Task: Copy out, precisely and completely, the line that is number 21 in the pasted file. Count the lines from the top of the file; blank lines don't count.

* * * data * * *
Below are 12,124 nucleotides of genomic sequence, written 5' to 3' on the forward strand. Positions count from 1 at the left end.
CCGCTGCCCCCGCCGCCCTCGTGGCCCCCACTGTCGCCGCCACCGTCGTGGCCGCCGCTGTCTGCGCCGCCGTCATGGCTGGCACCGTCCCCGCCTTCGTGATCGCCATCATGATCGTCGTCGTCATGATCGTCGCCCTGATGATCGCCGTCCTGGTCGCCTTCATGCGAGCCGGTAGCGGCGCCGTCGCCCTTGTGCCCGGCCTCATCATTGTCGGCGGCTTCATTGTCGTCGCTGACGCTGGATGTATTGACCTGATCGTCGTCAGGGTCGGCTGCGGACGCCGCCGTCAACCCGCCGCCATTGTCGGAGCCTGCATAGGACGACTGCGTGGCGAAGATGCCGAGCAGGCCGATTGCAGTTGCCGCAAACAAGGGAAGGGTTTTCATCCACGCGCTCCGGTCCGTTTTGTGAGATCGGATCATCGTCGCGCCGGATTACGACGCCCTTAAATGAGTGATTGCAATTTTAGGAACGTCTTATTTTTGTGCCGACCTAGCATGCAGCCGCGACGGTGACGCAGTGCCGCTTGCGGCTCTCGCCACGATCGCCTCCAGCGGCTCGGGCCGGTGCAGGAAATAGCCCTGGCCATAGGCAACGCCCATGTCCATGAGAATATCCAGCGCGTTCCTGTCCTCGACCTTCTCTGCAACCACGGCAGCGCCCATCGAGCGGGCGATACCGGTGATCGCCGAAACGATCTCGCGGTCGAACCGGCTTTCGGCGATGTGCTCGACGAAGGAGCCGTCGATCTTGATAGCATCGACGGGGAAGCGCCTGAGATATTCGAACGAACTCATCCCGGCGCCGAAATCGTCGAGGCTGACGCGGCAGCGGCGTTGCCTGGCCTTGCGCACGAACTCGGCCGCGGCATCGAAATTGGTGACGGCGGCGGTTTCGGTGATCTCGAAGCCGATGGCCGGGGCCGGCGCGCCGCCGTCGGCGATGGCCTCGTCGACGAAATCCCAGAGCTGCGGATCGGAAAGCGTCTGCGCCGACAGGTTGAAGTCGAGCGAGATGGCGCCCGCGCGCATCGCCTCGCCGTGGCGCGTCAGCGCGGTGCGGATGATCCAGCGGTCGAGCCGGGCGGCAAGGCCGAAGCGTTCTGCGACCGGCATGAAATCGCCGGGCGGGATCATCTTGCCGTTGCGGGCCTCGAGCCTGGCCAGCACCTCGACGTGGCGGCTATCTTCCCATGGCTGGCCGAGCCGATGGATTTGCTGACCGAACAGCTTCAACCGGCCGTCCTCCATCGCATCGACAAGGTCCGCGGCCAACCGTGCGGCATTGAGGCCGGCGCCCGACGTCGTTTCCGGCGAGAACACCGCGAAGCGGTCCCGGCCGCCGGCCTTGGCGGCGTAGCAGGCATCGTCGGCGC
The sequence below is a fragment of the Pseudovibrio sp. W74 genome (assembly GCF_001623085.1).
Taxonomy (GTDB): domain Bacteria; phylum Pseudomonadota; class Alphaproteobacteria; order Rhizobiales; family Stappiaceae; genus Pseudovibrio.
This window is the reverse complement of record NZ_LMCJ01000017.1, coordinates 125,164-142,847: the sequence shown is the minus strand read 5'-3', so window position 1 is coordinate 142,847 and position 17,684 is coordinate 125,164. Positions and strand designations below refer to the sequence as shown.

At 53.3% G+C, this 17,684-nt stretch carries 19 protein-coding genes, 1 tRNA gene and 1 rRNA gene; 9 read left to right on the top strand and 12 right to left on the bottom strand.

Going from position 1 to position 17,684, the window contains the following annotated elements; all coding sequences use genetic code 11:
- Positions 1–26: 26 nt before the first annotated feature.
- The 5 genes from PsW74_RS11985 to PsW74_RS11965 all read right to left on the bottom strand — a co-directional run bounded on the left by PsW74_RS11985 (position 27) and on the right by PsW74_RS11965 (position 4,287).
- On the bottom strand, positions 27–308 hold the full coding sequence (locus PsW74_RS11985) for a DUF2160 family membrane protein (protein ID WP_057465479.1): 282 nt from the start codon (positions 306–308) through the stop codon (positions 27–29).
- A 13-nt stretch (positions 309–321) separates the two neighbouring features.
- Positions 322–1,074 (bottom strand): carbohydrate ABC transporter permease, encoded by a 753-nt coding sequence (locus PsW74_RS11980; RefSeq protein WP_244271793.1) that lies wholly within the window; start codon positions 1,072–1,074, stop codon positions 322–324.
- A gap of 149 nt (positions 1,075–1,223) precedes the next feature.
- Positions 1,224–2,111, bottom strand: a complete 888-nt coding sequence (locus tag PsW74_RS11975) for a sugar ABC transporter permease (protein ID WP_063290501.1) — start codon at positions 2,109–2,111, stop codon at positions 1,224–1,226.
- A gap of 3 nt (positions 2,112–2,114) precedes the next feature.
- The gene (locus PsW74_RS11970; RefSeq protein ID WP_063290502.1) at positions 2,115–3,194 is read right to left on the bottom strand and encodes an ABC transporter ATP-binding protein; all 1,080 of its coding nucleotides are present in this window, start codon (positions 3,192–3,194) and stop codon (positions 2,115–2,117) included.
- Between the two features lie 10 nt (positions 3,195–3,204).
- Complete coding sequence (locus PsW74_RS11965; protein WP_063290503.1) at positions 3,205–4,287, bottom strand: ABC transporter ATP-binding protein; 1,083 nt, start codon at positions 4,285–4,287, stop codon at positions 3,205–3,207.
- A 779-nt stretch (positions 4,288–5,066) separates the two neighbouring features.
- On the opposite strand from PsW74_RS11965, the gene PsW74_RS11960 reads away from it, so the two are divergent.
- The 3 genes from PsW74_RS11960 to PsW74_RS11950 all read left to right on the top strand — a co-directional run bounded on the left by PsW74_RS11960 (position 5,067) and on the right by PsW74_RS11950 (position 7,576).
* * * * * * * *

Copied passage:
- The 3 genes from PsW74_RS11960 to PsW74_RS11950 all read left to right on the top strand — a co-directional run bounded on the left by PsW74_RS11960 (position 5,067) and on the right by PsW74_RS11950 (position 7,576).